7 Ways to Prevent Carpal Tunnel Syndrome

If your work involves repetitive motions, such as assembling products or typing at a keyboard, you're more at risk for developing carpal tunnel syndrome (CTS). It's a condition caused by compression of the median nerve in the wrist that results in symptoms such as pain, numbness and tingling in your hands and fingers.

Carpal tunnel syndrome is one of the leading causes of absenteeism on the job, and may cost you thousands of dollars in medical bills and loss of wages. Women are three times more likely to get it, and having small wrists also heightens your risk.

However, work, gender, wrist size, or genetics do not guarantee that you'll fall victim to this neurological condition. Many health organizations maintain that it is possible to prevent carpal tunnel syndrome. Try these seven tips to keep your wrists healthy:

1. Choose ergonomic equipment. Ergonomically designed equipment and tools such as keyboards, computer mouses, and hand tools help to correct the alignment of your wrist when doing your job. To prevent carpal tunnel syndrome you should keep your wrists properly aligned to avoid compressing the median nerve--you shouldn't keep them bent upwards or downwards for prolonged periods.

2. Adjust your chair. If you work at a desk, position your chair so that your arms wrest on your desk at a right angle. This improves your posture, and prevents you from hunching your shoulders or bending your wrists as you work.

3. Take frequent breaks. Because repetitive motion is a primary cause of carpal tunnel syndrome, taking a few rest breaks throughout your work day will help to prevent it. Make it routine to take five-minute breaks every hour--and not just when you feel pain.

Also, move your hands into a different position during an activity; for instance, if you're reading on the computer don't keep your hands over the keyboard or holding the mouse; just let them relax.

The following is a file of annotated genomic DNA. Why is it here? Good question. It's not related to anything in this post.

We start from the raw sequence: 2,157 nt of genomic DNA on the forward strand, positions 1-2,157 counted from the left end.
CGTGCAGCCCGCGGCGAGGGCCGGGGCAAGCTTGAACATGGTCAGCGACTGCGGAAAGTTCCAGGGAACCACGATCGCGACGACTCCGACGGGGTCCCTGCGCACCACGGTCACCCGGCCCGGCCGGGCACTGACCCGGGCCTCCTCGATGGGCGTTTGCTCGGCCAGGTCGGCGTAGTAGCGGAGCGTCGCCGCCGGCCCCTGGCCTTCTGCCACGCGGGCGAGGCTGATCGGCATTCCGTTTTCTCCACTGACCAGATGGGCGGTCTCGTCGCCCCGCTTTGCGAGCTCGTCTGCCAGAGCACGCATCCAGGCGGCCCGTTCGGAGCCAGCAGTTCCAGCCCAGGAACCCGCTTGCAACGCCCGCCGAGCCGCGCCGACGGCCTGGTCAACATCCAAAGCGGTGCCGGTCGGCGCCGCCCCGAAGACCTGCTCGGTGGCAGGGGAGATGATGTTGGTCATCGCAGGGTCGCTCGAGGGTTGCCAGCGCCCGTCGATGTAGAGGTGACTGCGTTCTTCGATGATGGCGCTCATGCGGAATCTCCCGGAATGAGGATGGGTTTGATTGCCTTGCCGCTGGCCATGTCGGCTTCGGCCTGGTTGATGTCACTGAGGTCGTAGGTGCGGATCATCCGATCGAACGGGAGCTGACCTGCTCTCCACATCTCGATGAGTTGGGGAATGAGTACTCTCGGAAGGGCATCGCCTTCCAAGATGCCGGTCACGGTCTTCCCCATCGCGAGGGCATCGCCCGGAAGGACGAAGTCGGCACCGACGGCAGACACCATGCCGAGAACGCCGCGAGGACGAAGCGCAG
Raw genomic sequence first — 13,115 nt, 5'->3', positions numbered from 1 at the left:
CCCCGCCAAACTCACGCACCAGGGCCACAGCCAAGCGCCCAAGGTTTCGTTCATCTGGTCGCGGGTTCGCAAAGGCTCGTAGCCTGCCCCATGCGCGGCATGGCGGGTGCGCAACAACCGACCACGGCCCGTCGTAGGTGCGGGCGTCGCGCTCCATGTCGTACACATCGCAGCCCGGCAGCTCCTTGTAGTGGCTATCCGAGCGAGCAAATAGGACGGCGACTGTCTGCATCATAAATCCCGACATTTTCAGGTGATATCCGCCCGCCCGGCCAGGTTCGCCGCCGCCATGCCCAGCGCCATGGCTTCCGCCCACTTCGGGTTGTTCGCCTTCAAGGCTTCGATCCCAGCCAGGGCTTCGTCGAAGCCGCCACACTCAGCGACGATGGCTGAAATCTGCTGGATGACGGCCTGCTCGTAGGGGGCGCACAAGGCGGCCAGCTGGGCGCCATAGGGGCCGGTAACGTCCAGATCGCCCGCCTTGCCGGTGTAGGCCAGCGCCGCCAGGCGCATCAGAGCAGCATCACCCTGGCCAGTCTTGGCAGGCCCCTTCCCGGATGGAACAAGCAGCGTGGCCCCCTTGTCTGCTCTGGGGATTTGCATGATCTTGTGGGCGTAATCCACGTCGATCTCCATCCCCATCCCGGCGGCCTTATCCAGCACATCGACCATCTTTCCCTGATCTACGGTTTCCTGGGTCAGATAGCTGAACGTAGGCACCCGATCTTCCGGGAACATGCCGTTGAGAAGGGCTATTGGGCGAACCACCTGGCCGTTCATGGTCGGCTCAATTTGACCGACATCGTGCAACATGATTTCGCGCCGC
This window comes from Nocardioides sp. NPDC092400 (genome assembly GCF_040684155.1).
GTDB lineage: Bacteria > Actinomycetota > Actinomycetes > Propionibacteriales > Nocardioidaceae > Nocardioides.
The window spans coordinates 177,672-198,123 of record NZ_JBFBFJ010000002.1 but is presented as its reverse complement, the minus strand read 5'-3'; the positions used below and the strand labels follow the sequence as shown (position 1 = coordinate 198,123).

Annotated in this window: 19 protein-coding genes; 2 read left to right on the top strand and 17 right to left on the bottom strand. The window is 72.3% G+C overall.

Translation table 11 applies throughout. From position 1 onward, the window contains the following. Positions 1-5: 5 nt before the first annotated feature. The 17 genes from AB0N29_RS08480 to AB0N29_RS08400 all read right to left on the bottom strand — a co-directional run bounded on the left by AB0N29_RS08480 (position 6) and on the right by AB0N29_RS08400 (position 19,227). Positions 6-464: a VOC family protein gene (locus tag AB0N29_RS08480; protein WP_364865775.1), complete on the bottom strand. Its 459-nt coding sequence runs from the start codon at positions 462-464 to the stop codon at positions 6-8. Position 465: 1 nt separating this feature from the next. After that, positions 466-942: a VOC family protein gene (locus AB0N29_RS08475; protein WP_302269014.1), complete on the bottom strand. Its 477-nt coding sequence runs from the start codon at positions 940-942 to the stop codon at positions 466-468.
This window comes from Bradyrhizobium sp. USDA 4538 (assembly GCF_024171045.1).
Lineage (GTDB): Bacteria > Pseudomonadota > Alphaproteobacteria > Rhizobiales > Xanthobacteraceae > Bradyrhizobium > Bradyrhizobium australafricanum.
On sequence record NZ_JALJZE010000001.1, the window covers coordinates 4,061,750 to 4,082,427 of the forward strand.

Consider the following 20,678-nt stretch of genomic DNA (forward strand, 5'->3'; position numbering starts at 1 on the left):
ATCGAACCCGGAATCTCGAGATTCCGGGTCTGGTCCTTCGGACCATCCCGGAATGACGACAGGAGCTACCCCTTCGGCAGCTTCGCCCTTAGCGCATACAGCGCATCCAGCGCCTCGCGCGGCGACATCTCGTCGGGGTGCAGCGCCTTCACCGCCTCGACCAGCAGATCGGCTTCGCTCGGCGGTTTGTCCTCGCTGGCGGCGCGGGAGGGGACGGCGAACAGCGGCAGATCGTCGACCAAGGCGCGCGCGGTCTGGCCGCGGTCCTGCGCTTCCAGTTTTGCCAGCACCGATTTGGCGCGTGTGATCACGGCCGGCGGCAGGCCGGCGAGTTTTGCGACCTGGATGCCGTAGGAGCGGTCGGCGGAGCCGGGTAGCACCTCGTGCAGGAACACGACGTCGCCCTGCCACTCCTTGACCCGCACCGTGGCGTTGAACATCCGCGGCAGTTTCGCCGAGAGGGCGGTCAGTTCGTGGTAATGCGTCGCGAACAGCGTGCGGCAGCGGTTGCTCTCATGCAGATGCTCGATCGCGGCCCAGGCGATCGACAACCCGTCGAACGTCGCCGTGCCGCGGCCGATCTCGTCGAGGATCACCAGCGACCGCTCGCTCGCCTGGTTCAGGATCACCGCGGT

4. Stretch for prevention. The American Association of Orthopaedic Surgeons (AAOS) recommends stretching exercises before you begin work and during breaks. These exercises improve circulation and keep wrists strong and supple to help prevent carpal tunnel syndrome.

Here's one exercise the AAOS recommends: Raise your hands out in front of you. Lift your fingers so they're pointing to the ceiling. Hold for five seconds. Lower your fingers and make two fists, then bend your wrists so your fists are pointing downwards. Hold for five seconds. Straighten out your wrists and relax your fingers to a count of five. Repeat this exercise 10 times, then lower your arms and shake them out.

5. Put on gloves. The National Institute of Neurological Disorders and Stroke (NINDS) recommends wearing fingerless gloves while you work to prevent carpal tunnel syndrome. This helps to improve circulation and keeps your hands warm and flexible.

6. Wear a splint. If you have difficulty keeping your wrists straight when you work, try wearing a wrist splint. However, the AAOS states that using a splint may undermine the effects of stretching exercises for your wrists, so give the exercises a try first.

7. Tweak your diet. Water retention contributes to the onset of carpal tunnel syndrome, possibly explaining why the condition is also common during pregnancy. Try to limit your salt intake, drink a cup of dandelion tea daily, or speak to your doctor about using diuretics if you retain too much water.

There's still debate about the role vitamin B6 plays in carpal tunnel syndrome. This healthy nutrient contributes to several neural functions in the body, and a large-scale study found that many Americans suffer from vitamin B6 deficiency. Women who are of reproductive age, and those who use contraceptives, are among the groups most likely to be deficient in vitamin B6.

To increase your vitamin B6 intake, and possibly prevent carpal tunnel syndrome, add a daily multivitamin to your diet. Or, get the nutrient from food sources such as cereals, wheat germ, peanut butter, avocado, sunflower and sesame seeds, chickpeas, and fortified foods.


National Institutes of Health, American Association of Orthopaedic Surgeons (AAOS), National Institute of Neurological Disorders and Stroke (NINDS)

American Journal of Clinical Nutrition, 2008 May;87(5):1446-54."Plasma pyridoxal 5'-phosphate in the U.S. population: the National Health and Nutrition Examination Survey, 2003-2004."
Martha Savaria Morris, Mary Frances Picciano, Paul F Jacques and Jacob Selhub